BY CILNA STEYN
Managing Director, SSLR Attorneys Incorporated
Q “I have tenant who has not paid me rent for two months already and refuses to leave the premises. He says that he refuses to leave and that the PIE Act is in his favour. Unfortunately we do not have a proper lease agreement in place and I accepted cash Please advise me what are my rights and what I can do.”
A The Prevention of Illegal Evictions Act (PIE) is often seen as legislation protecting squatters from eviction, as is clearly the case with your tenant. This is however not the case, the purpose of this act is to prevent illegal evictions. This is an extension of sec 26 of the Constitution, stating that no person may be evited without a court order. The procedure that must be followed in order to obtain a legal eviction order is set out in PIE.
Even though a landowner must obtain a court order to evict an illegal occupant, it does not mean that the law is in favour of illegal occupants. To avoid a complete state of anarchy we, as citizens, cannot simply take the law into our own hands, a court must order enforcement of our rights. To place this in context, let’s consider a divorce, nobody would ever think that the law does not allow divorces simply because you are required to obtain a court order to get divorced. This is the same with evictions, you are required to follow the procedure as set out in PIE to be successful with an eviction order, but when you do, the court must grant the order to have the illegal occupant evicted. Should the occupant fail to vacate in terms of the court order, the sheriff of the court will attend to physically remove the occupants from the premises.
PIE only applies to residential properties. There are four equity groups in terms of PIE; being elderly people, children, disabled people and woman-headed households. If there are occupants from these groups in the premises, it does not mean that the court won’t grant the eviction order. It simply means we must ensure that the court is aware of this, the court will then consider this when determining a date that would be just and equitable for the occupants to vacate.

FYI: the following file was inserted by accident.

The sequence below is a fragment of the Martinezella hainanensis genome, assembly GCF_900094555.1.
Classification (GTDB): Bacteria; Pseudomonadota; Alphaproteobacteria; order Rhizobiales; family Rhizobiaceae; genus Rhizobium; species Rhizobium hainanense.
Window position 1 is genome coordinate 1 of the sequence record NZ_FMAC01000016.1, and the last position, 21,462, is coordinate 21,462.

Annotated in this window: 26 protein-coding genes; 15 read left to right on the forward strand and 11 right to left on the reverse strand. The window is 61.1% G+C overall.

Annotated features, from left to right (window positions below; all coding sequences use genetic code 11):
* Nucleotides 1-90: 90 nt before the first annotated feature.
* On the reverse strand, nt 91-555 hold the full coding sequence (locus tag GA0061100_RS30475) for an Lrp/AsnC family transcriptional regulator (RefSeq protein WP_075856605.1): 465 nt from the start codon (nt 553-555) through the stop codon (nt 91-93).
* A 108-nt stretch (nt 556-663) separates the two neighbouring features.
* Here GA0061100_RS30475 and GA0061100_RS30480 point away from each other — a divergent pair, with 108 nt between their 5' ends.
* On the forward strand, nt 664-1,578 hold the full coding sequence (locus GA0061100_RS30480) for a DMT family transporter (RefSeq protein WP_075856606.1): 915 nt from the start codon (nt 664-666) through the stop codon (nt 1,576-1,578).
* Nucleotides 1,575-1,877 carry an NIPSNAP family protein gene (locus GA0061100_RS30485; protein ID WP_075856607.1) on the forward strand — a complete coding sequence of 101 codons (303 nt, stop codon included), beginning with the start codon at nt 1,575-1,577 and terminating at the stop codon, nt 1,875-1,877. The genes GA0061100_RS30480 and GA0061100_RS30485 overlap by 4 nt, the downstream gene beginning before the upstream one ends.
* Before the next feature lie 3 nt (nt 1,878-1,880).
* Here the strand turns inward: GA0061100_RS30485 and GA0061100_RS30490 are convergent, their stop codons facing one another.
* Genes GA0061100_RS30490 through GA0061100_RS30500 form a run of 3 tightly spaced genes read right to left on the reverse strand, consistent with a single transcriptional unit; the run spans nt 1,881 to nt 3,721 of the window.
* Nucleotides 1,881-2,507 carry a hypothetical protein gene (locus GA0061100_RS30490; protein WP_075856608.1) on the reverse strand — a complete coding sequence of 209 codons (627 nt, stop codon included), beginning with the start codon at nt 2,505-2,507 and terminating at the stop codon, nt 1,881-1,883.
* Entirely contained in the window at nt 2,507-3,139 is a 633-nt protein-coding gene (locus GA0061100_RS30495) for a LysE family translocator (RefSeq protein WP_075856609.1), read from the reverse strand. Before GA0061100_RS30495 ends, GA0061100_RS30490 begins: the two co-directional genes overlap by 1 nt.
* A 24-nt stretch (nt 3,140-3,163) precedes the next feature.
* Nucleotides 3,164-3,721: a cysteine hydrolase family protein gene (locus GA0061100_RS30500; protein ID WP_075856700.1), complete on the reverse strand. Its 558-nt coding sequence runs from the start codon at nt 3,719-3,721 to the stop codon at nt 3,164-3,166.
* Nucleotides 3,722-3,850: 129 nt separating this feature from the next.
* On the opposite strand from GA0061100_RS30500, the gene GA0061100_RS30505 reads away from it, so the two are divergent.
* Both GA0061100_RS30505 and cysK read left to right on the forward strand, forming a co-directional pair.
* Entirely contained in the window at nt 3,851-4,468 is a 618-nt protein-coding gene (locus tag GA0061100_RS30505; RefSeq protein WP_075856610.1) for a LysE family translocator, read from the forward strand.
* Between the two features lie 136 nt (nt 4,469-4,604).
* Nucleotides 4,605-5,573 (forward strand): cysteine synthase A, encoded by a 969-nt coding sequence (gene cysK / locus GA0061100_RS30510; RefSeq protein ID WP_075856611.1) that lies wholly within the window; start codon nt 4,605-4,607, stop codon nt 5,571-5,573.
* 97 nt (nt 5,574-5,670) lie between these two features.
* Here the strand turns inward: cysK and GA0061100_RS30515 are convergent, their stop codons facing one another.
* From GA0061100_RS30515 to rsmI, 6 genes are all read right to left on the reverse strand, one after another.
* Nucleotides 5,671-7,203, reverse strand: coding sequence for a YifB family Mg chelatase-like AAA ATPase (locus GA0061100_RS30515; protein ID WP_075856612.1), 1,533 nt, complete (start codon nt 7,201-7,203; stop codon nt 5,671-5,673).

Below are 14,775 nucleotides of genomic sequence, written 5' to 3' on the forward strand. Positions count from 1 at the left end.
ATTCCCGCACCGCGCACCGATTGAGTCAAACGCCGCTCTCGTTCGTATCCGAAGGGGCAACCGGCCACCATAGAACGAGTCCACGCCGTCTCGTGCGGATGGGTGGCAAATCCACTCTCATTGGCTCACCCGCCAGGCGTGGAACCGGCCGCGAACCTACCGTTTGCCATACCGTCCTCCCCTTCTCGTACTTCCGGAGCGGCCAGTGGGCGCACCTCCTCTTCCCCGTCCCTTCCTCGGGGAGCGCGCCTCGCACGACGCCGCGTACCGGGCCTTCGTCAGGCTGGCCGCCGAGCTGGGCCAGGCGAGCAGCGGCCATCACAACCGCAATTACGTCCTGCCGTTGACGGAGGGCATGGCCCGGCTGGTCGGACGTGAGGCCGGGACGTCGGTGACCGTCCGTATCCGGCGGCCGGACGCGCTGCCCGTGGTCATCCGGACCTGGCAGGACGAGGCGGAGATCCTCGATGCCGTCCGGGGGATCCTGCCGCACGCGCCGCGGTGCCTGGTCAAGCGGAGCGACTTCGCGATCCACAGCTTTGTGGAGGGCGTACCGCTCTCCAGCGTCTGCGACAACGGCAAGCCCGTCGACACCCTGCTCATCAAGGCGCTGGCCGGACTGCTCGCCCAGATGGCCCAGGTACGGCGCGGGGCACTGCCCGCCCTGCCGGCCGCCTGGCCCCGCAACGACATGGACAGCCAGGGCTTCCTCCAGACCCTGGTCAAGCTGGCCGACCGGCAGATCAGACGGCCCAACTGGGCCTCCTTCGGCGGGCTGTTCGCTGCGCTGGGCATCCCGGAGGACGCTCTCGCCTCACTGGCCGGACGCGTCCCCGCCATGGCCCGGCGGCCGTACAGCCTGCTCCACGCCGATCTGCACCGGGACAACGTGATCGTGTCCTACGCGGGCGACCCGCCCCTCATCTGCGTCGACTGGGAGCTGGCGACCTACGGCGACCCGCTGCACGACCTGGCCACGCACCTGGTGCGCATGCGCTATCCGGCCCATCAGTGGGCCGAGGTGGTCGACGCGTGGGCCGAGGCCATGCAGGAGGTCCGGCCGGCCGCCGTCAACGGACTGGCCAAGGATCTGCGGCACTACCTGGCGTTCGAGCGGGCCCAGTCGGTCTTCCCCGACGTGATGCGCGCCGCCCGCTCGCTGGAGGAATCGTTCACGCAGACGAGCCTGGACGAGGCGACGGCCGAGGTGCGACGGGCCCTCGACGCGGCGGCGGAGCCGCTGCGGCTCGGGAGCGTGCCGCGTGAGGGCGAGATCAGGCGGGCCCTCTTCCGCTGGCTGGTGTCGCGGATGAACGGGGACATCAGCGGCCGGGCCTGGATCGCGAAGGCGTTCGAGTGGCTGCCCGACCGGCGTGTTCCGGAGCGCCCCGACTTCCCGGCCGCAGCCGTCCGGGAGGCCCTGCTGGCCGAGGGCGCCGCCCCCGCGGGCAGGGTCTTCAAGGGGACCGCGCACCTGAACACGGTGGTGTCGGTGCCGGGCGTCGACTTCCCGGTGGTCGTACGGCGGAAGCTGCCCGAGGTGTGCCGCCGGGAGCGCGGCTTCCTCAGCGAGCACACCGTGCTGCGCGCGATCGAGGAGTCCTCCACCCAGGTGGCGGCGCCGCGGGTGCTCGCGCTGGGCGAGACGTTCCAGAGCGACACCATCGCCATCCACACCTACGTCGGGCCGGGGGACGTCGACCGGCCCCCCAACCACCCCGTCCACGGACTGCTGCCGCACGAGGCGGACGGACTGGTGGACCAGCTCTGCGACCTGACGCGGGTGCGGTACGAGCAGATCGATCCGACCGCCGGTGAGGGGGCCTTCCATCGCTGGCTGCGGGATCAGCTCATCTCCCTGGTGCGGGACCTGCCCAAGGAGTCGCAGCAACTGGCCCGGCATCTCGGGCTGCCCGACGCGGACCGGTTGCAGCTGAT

The first step in an eviction is to prove that the owner is in fact the owner of the property, a deed search report is sufficient prove. Secondly the owner must show that the occupant is in illegal occupation. Either the occupant is simply there without any right to the property, or the occupant had a right, for instance a tenant in the case of a rental, but the right they had to occupy has been cancelled or terminated.
The fact that you do not have a written lease agreement does not change the position much. It is advisable to have a written lease agreement, as this will make proving the terms of the agreement much easier. Rent paid in cash places a burden on the landlord, that many landlords are unaware of; the Rental Housing Act requires the landlord to provide written receipts for all payments made by the tenant. Non-compliance does however not exclude the landlord from placing the tenant on terms meaning that the tenant must be awarded a time period to remedy his breach, by paying the full outstanding amount. In the case of a verbal agreement it can be assumed that the agreement is on a month-to-month basis, as such excluding the provisions of sec 14 of the Consumer Protection Act, and the landlord can give the tenant written notice to remedy the breach within a period of seven calendar days. It is important to note here that this is a notice awarding the tenant time to remedy his breach, it is not a cancellation notice yet. Cancellation can only be done after this time period, and only if the tenant has failed to remedy the breach in full.
Another option, when dealing with a verbal agreement, is to rather terminate the agreement, by giving the tenant one month’s written notice of termination, this is instead of the cancellation as described above. This termination will exclude all potential disputes regarding rental payments, as this is irrelevant because a month-to-month agreement can be terminated by giving a month’s written notice, without having to provide any reason for the termination.
With the tenant now in illegal occupation following cancellation or termination, eviction proceedings can commence. It is advisable to approach an eviction specialist attorney to attend to the application.
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